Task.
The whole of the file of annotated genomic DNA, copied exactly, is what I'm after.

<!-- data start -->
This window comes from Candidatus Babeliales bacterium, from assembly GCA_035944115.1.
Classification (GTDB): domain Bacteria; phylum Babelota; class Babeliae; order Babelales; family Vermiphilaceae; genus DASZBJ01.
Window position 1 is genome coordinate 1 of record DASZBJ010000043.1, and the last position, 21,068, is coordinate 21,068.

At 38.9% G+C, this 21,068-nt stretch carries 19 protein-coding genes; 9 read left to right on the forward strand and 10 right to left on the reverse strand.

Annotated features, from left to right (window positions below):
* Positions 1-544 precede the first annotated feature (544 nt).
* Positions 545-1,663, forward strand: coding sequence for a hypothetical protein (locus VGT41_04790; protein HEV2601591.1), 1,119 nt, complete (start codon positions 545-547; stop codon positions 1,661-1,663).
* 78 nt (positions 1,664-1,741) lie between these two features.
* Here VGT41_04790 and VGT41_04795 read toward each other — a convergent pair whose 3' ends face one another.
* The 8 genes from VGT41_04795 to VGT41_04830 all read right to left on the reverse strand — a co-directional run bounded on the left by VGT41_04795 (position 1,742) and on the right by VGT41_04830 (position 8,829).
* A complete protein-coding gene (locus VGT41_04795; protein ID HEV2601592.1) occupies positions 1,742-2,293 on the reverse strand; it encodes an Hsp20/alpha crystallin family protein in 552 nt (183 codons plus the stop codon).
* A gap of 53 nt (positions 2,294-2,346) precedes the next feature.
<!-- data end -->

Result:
This window comes from Candidatus Babeliales bacterium, from assembly GCA_035944115.1.
Classification (GTDB): domain Bacteria; phylum Babelota; class Babeliae; order Babelales; family Vermiphilaceae; genus DASZBJ01.
Window position 1 is genome coordinate 1 of record DASZBJ010000043.1, and the last position, 21,068, is coordinate 21,068.

At 38.9% G+C, this 21,068-nt stretch carries 19 protein-coding genes; 9 read left to right on the forward strand and 10 right to left on the reverse strand.

Annotated features, from left to right (window positions below):
* Positions 1-544 precede the first annotated feature (544 nt).
* Positions 545-1,663, forward strand: coding sequence for a hypothetical protein (locus VGT41_04790; protein HEV2601591.1), 1,119 nt, complete (start codon positions 545-547; stop codon positions 1,661-1,663).
* 78 nt (positions 1,664-1,741) lie between these two features.
* Here VGT41_04790 and VGT41_04795 read toward each other — a convergent pair whose 3' ends face one another.
* The 8 genes from VGT41_04795 to VGT41_04830 all read right to left on the reverse strand — a co-directional run bounded on the left by VGT41_04795 (position 1,742) and on the right by VGT41_04830 (position 8,829).
* A complete protein-coding gene (locus VGT41_04795; protein ID HEV2601592.1) occupies positions 1,742-2,293 on the reverse strand; it encodes an Hsp20/alpha crystallin family protein in 552 nt (183 codons plus the stop codon).
* A gap of 53 nt (positions 2,294-2,346) precedes the next feature.